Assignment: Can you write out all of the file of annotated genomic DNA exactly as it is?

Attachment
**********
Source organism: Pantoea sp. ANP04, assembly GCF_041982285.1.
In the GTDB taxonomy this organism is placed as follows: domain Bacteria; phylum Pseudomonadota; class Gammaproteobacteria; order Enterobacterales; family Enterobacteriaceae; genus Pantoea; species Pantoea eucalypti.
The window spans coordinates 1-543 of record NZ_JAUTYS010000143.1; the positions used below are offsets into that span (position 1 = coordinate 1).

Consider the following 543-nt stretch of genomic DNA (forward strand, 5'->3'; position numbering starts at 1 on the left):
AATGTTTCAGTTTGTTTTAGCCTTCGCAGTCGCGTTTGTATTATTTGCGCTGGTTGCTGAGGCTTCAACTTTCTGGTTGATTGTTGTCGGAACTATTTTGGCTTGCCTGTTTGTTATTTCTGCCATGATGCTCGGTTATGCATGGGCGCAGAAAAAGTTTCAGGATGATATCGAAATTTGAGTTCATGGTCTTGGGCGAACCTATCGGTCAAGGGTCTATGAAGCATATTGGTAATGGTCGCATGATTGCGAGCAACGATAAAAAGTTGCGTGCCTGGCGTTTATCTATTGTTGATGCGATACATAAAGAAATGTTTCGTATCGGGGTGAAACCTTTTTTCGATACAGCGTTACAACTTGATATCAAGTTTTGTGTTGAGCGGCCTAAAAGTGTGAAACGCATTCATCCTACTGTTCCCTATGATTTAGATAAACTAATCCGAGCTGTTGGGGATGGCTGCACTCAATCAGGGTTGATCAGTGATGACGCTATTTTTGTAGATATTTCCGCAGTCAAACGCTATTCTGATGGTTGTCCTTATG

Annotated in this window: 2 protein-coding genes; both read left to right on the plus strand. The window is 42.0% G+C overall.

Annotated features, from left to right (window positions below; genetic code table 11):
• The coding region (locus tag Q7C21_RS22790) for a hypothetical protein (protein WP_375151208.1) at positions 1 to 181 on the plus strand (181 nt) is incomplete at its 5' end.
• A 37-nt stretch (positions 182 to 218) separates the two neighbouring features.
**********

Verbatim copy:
Source organism: Pantoea sp. ANP04, assembly GCF_041982285.1.
In the GTDB taxonomy this organism is placed as follows: domain Bacteria; phylum Pseudomonadota; class Gammaproteobacteria; order Enterobacterales; family Enterobacteriaceae; genus Pantoea; species Pantoea eucalypti.
The window spans coordinates 1-543 of record NZ_JAUTYS010000143.1; the positions used below are offsets into that span (position 1 = coordinate 1).

Consider the following 543-nt stretch of genomic DNA (forward strand, 5'->3'; position numbering starts at 1 on the left):
AATGTTTCAGTTTGTTTTAGCCTTCGCAGTCGCGTTTGTATTATTTGCGCTGGTTGCTGAGGCTTCAACTTTCTGGTTGATTGTTGTCGGAACTATTTTGGCTTGCCTGTTTGTTATTTCTGCCATGATGCTCGGTTATGCATGGGCGCAGAAAAAGTTTCAGGATGATATCGAAATTTGAGTTCATGGTCTTGGGCGAACCTATCGGTCAAGGGTCTATGAAGCATATTGGTAATGGTCGCATGATTGCGAGCAACGATAAAAAGTTGCGTGCCTGGCGTTTATCTATTGTTGATGCGATACATAAAGAAATGTTTCGTATCGGGGTGAAACCTTTTTTCGATACAGCGTTACAACTTGATATCAAGTTTTGTGTTGAGCGGCCTAAAAGTGTGAAACGCATTCATCCTACTGTTCCCTATGATTTAGATAAACTAATCCGAGCTGTTGGGGATGGCTGCACTCAATCAGGGTTGATCAGTGATGACGCTATTTTTGTAGATATTTCCGCAGTCAAACGCTATTCTGATGGTTGTCCTTATG

Annotated in this window: 2 protein-coding genes; both read left to right on the plus strand. The window is 42.0% G+C overall.

Annotated features, from left to right (window positions below; genetic code table 11):
• The coding region (locus tag Q7C21_RS22790) for a hypothetical protein (protein WP_375151208.1) at positions 1 to 181 on the plus strand (181 nt) is incomplete at its 5' end.
• A 37-nt stretch (positions 182 to 218) separates the two neighbouring features.